Late-planted Arkansas cotton needs an ideal September for maximum yield during a season featuring pressure from stubborn pests including bollworms, plant bugs and pigweed, said Tom Barber, Extension cotton specialist with the University of Arkansas Division of Agriculture.
Thanks to an abundance of spring rains, “we have a late crop, one of the later ones in a while,” he said. “The late crop needs a good September in order to be a good crop.”
Optimal planting dates for Arkansas are between April 20 and May 20, but this year, “approximately 40 percent of our cotton was planted after the May 20 window,” Barber said.
A good September for the late crop would be a warm September, said Don Plunkett, Jefferson County extension staff chairman for the division. “And I think we’ll need a warm first half of October on many fields.”
Cotton growers are resorting to an old technology to defeat a newly evolved foe: herbicide resistant pigweed, also known by the more graceful name Palmer amaranth.
“Many fields contained this problem weed and had to be hoed or hand-pulled by chopping crews,” Barber said.
“Hand hoeing is more common and is most limited by the lack of available labor,” said Ken Smith, extension weed scientist for the division. “I suspect farmers will hand weed close to 100,000 acres in the state this year.”
Insect pests have also made the 2009 growing season tough for cotton farmers.
Arkansas growers are seeing heavy pressure from plant bugs, especially in later planted cotton. The tarnished plant bug has quickly risen to No .1 on the cotton insect pest list since the eradication of the boll weevil. These insects cause damage by feeding on squares, flowers, young bolls and tender plant tissue.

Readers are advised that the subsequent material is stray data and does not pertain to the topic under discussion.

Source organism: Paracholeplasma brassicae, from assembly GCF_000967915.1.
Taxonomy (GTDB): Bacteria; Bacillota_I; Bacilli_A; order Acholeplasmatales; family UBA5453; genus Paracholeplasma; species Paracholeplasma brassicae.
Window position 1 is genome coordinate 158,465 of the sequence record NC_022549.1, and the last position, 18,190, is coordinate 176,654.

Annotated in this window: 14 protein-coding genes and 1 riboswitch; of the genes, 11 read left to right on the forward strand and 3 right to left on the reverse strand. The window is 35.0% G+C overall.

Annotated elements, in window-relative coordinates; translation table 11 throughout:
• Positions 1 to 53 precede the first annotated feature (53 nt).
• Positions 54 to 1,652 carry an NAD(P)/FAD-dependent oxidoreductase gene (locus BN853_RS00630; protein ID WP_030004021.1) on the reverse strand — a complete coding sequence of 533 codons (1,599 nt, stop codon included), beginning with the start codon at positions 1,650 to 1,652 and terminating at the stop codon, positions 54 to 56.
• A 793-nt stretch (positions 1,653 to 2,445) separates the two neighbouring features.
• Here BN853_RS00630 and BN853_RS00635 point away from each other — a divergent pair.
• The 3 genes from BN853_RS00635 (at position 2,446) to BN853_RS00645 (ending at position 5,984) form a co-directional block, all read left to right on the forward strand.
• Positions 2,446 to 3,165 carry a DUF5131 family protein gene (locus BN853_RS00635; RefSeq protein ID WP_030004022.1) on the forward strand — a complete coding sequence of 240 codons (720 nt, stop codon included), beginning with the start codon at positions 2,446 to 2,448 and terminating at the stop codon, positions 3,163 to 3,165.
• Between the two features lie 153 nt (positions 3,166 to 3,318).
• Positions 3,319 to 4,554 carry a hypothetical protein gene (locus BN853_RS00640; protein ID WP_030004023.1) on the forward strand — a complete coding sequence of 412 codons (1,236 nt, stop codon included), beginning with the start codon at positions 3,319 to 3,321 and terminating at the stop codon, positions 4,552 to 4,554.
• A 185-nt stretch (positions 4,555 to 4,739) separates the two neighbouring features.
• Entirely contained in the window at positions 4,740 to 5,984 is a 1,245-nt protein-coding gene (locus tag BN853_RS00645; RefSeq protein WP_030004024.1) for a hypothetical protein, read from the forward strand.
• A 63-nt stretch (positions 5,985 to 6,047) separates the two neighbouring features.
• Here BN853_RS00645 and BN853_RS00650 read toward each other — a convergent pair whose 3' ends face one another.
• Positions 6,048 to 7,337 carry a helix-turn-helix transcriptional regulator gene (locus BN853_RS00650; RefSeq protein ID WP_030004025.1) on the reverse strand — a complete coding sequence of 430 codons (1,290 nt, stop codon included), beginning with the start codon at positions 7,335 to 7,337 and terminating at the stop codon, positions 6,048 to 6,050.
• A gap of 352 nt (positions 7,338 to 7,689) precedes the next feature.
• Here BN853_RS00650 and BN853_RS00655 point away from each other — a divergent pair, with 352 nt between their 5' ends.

“Insects such as bollworms and plant bugs have been tough this year, especially plant bugs,” Plunkett said. “We have had some resurgence of populations within just days of applications of some insecticides.
“We are near the time of year when we would stop spraying for plant bugs, but farmers don’t want to stop too soon and let them attack small, tender bolls,” he said.
Arkansas is the nation’s No. 3 cotton state. In 2008, Arkansas growers harvested 615,000 acres for nearly 1,012 pounds of lint yield per acre compared with the 813-pound national average, according to the National Agricultural Statistics Service. NASS said on Monday that 9 percent of the crop had open bolls, slightly ahead of last year’s rate, but behind the 10 percent five-year average.